Visa-Holders Entering the U.S. May Be Required to Allow Immigration Officials to Inspect Their Social Media
It might be time to delete those drunk selfies, and not for the usual reasons.
Following the far-reaching and controversial Executive Order signed by President Trump on Friday, White House Policy Director Stephen Miller has been in discussions with State Department and Customs and Border Protection officials about the possibility of “asking” foreign visitors to reveal all websites and social media sites they visit and to share their cell phone contacts. If a visitor declined to turn over this information, they could be denied admission to the United States.
Constitutional challenges to this proposed policy are almost guaranteed to face stiff obstacles. Civil liberties enshrined in the US Constitution – for example, the Fourth Amendment protection against unreasonable search and seizure – don’t apply at any port of entry. Also inapplicable is the right to counsel contained in the Sixth Amendment, which is why attorneys typically are not allowed to represent individuals seeking admission to the U.S.
There are a few steps you can take that may help you avoid delays when you enter the U.S. First, delete your phone’s browser history. Second, be selective or careful about who you keep in your contacts list. I’ve had clients seeking entry at the U.S./Canada land border who have had their phone taken from them by an immigration officer, who began calling names in the contacts list to essentially gather facts that challenged my client’s statements about the purpose of her visit to the U.S. Finally, if you are traveling with sensitive documents, such as a birth certificate or divorce documents, you may want to consider having them shipped to the U.S. instead of packing them in your luggage.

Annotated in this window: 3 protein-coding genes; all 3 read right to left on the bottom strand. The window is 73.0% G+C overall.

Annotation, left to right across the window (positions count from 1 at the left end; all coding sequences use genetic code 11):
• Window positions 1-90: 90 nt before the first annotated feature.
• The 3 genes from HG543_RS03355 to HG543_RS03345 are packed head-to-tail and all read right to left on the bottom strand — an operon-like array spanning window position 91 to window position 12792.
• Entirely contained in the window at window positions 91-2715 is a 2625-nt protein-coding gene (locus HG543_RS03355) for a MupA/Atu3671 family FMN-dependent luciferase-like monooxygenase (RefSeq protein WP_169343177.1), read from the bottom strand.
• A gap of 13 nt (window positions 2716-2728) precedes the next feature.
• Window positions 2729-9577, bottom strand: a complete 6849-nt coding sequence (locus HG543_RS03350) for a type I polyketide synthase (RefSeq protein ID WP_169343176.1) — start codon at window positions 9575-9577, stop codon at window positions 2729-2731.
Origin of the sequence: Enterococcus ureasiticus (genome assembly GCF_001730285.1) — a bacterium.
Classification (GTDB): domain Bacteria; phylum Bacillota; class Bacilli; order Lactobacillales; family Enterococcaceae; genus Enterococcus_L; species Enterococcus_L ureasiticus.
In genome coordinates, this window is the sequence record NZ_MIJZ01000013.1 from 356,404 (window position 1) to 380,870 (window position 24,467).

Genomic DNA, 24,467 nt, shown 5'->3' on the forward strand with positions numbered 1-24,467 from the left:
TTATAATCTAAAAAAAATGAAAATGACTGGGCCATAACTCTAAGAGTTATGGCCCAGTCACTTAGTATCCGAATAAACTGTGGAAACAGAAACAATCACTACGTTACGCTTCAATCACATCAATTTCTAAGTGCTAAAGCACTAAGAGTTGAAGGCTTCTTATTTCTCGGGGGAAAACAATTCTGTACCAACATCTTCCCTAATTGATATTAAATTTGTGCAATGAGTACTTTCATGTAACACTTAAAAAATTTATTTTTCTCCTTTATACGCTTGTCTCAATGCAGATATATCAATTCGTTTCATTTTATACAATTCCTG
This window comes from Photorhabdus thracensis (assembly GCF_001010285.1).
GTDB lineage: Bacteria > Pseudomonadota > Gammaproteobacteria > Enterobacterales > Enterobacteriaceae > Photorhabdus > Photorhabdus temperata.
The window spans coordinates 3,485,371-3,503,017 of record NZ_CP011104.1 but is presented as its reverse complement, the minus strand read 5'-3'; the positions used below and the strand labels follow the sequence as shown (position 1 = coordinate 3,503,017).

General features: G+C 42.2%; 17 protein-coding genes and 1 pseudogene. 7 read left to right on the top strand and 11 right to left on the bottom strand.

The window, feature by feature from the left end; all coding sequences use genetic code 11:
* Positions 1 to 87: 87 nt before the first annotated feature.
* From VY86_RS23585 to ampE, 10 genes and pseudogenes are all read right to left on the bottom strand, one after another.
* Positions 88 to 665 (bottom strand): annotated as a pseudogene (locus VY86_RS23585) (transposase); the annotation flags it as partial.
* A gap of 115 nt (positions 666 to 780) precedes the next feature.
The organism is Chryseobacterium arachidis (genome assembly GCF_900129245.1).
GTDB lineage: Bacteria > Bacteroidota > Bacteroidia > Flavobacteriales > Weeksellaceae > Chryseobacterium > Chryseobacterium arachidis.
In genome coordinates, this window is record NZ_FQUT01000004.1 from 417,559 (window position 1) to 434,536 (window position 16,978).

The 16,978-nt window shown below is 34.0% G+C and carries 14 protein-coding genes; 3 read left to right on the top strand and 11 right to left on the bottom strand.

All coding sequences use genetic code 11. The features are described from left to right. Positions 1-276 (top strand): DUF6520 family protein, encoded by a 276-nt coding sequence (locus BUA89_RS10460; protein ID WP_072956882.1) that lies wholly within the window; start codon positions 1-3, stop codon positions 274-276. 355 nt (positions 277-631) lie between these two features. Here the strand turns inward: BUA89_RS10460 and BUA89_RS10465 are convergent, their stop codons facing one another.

It is unknown at this time whether the executive order will be expanded to citizens of other countries, so even if you’re not from one of the seven countries identified in the original order, you should seriously consider following the steps above.
If you have any questions, or if you’re a non-citizen who is uncertain about future travel abroad, please give us a call at (206) 578-6963 or email us at firstname.lastname@example.org. It’s our honor to be a resource to you in this uncertain time.